Sermon Commentary for Sunday, November 6, 2016
Psalm 17:1-9 Commentary
There are a number of ways to read this Psalm. Clearly, it is a prayer, but what kind of prayer? A cursory reading might dismiss Psalm 17 as the proud prayer of a self-righteous person, an Old Testament version of the Pharisee’s prayer in Jesus’ parable (Luke 18:11,12). One wag said that the Pharisee had “I” disease. “God, I thank you that I am not like other men…. I fast twice a week and give a tenth of what I get.” Note the number of first person references in the first 5 verses of Psalm 17. David is absolutely sure that he is righteous. He even seems to challenge God to examine him closely to see if there is any sin in his life (verse 3). He is convinced that “I have kept myself” from the ways of the wicked (verse 4) and that his “steps have held to your paths (verse 5).” His prayer, then, is an entirely “righteous plea (verse 1).” Or is it self-righteous?
Followers of the Lectionary will recall that only last week we heard David confess his sins in the eloquent words of Psalm 32. So we know that he was hardly a guiltless person. His personal history with Bathsheba and her husband, Uriah, show that David was capable of a whole catalogue of sins. How in the world can he claim to be so righteous in Psalm 17? Who is he trying to kid? The words of I John 1:8 and 10 sprang immediately to my mind upon a quick first reading of Psalm 17. “If we claim to be without sin, we deceive ourselves and the truth is not in us. If we claim we have not sinned, we make him (God) out to be a liar and his word has no place in us.” If we take Psalm 17 to be the self-righteous prayer of a self-deceived Pharisee, then the only way we could preach it would be as a cautionary tale. Don’t pray this way. Pray the way David did in Psalms 32 and 51.
But we could also read this Psalm as the prayer of a man filled with real integrity, the prayer of a genuinely good man. Then it could be preached as a prayer to which we should aspire. Though he was not completely guiltless, as demonstrated in the Psalms mentioned above, David was confident of his standing with God because of his close relationship with God. Though he has sinned, he is sure of God’s covenantal love. Because of that covenant, David sees himself as “the apple of God’s eye (verse 8).”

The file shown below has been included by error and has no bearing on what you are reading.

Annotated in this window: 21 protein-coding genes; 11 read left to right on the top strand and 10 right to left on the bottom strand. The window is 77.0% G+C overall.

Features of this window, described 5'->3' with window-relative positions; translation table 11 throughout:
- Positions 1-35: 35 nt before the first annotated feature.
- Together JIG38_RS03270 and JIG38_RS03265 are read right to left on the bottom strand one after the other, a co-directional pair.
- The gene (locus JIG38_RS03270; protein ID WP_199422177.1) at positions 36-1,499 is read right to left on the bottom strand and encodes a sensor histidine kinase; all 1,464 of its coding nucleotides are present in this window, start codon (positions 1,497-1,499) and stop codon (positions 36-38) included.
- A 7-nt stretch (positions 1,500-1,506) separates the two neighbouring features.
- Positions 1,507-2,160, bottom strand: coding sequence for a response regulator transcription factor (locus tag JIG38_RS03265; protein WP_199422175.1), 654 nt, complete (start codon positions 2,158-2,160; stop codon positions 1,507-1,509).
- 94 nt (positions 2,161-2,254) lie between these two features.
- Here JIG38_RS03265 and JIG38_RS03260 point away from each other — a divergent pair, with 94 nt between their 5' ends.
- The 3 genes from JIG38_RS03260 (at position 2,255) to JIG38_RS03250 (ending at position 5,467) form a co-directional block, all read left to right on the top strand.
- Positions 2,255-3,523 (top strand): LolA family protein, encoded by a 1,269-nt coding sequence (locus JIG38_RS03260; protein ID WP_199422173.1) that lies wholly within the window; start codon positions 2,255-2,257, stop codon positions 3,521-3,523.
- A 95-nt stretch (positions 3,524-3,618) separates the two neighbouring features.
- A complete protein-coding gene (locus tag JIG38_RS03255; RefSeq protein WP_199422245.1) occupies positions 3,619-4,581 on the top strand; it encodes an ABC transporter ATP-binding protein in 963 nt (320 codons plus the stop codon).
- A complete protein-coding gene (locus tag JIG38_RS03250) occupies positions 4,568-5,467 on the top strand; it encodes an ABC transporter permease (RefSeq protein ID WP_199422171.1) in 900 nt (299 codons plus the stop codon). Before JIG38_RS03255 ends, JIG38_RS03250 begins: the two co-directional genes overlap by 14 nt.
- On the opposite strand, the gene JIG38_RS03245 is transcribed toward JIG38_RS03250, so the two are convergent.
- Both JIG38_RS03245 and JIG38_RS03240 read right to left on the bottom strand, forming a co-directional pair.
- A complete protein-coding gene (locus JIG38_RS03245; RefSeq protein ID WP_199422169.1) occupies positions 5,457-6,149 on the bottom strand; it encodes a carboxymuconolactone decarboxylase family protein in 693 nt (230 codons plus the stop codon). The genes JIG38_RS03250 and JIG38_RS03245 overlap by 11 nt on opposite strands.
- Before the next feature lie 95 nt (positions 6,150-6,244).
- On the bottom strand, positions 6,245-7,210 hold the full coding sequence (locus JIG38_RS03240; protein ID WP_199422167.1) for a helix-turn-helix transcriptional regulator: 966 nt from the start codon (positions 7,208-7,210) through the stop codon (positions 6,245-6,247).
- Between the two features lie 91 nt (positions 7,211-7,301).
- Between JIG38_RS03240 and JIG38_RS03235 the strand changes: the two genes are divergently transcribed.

Thus, we could read Psalm 17 as an Old Testament equivalent of Paul’s continual call to imitate himself. Yes, he called himself “the chief of sinners,” because he had committed terrible sins and still had a tendency to lean in the direction of sin. But his complete justification through Christ’s sacrifice and his ongoing sanctification by God’s Spirit enabled him to say things like this: “Therefore, I urge you to imitate me (I Cor. 4:16).” “Join with others in following my example, brothers, and take note of those who live according to the pattern I gave you (Phil. 3:17).” “Whatever you learned or received or hears from me, or seen in me—put in into practice (Phil. 4:9).”
If we read Psalm 17 this way, it is the prayer of a sinner declared righteous by God and becoming righteous in his life. As a result, he can characterize himself not first of all or essentially as a sinner, but as a righteous man. In other words, by God’s grace, he has a new identity, and he prays here as that new creation in Christ. (I know, that injects a bit too much New Testament into this Old Testament prayer, but it helps to make the point.) Preaching on this prayer, then, will be a call to become what we are in Christ and to pray accordingly.
Such a sermon would be a helpful corrective to the kind of “worm theology” prayers so common in my staunch Reformed upbringing (and perhaps in other conservative “Bible believing” traditions). Question 8 of the old Heidelberg Catechism asked, “But are we so corrupt that we are wholly incapable of doing any good and inclined to all evil?” And it answered resoundingly, “Yes, indeed….” Many of us got stuck right there, convinced that we could never become as righteous as David says he is in Psalm 17. We forgot that the rest of the answer to Question 8 was, “unless we are regenerated by the Spirit of God.” A sermon on Psalm 17 could hold up David as a model of what the grace of God intends for all of us. We are called to be righteous people, and to pray accordingly.
Or we could read Psalm 17 as a countercultural prayer. We live in a society that is unbelievably tolerant of all manner sin but remarkably unforgiving of the sins of some people. On the one hand, we never talk about righteousness as a culture, but on the other hand we never get over examples of unrighteousness in public figures. We wink at and accept every sin as long it is done boldly and without apology. So, for example, entertainers can commit serial adultery, and those sins just become part of their fascinating story. But if the sin is committed by a public figure, say a political figure like a Clinton or a Trump, their sin is repeated endlessly on the news cycle. Now, one could argue that the exposure continues because there has been no genuine repentance, and that is probably true. But we have a tendency to be skeptical about public sinners who ask for our trust. One way or another, our society has little interest in genuine righteousness.